Others suggest the tax may also create more interest in previously owned cars, which are not subject to the same tax calculations.
“We forecast that this will generate more consumer interest in ‘nearly new’ cars e.g. those up to six months old,” says Autodata’s Batey.
“Our reasoning behind this is the VAT on a used car will be calculated on the margin – the difference between the price paid for the car and the price it is then sold for – whereas the VAT on a new car is levied on the full price. This will make a used car more appealing to a consumer.”
For new vehicles, however, he suggests the current offers in the market like free insurance and servicing for a set period will be replaced by ‘we pay the VAT’, meaning the transaction price for a new car will not change.
But outside of a potential increase in sales linked to VAT there are mixed forecasts for new car sales in the months to come.
Bielksi suggests the restoration of government benefits to workers in Saudi Arabia in April after they were taken away in September 2016 could lead to a swifter recovery in the kingdom than other markets, which are likely to see further pressure until the end of the year.
“We expect the market situation to start gradually improving by the end of 2017,” he says, adding a focus on maintaining current vehicles could see the parts market bounce back earlier.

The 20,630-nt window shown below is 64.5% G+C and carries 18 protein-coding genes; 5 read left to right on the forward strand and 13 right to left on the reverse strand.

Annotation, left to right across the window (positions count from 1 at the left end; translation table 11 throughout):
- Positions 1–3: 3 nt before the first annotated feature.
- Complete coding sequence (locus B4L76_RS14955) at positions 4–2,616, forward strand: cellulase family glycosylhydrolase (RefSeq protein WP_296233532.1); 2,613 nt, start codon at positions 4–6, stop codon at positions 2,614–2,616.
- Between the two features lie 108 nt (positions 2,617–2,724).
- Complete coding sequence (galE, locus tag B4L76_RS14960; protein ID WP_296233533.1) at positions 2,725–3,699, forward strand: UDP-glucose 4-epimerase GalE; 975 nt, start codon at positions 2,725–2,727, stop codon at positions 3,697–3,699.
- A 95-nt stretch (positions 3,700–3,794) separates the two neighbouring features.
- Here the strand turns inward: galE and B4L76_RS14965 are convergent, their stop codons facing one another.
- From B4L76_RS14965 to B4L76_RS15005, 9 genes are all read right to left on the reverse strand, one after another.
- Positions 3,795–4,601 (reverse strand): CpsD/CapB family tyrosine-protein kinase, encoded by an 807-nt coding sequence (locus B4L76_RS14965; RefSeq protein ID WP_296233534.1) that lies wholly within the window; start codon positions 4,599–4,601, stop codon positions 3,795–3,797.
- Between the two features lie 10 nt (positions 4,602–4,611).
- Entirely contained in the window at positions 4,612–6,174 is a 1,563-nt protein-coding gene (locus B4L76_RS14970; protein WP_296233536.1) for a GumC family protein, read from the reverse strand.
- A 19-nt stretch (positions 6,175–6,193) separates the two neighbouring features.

“If future macroeconomic conditions do not change significantly, we expect sales to witness a moderate growth and reach around 1.3-1.4 million units by 2018, which is close to the 2016 result.”
Kulshreshtha too is optimistic that a market upturn is imminent.
“Positive factors like low cost of ownership, affordable fuel prices and the under developed public transport system in the GCC will continue to drive automobile sales,” he says.
“After a market correction in 2017, I am optimistic that automobile sales in the GCC will increase next year, World Expo 2020 being one of the key drivers. “
In contrast, Batey believes automotive firms should prepare themselves for a longer recovery period with Autodata forecasting no market growth until 2019 when a modest 5 per cent increase in sales is expected.
The company’s estimation for 2017 sales remains at one million vehicles across the GCC as a whole, including 450,000 in Saudi Arabia, 233,000 in the UAE, 134,000 in Oman, 103,000 in Kuwait, and 29,000 in Bahrain.
But despite this outlook, he believes the current downturn may create opportunities outside of the market’s traditional ‘new car’ focus.
“The industry has to change and mature in order to maintain or try to grow market share. The skill set and processes have to improve within the distributors and dealers,” he says.
“The days of not wanting to deal with a ‘trade in’ car has gone. The consumer is looking for and expecting total service. If you tell a customer you do not want his car as a trade in they will simply find another dealer to do business with.”
Regardless of which forecast you believe, it is clear that automotive firms can expect at least some uphill driving ahead as they pursue a return to growth.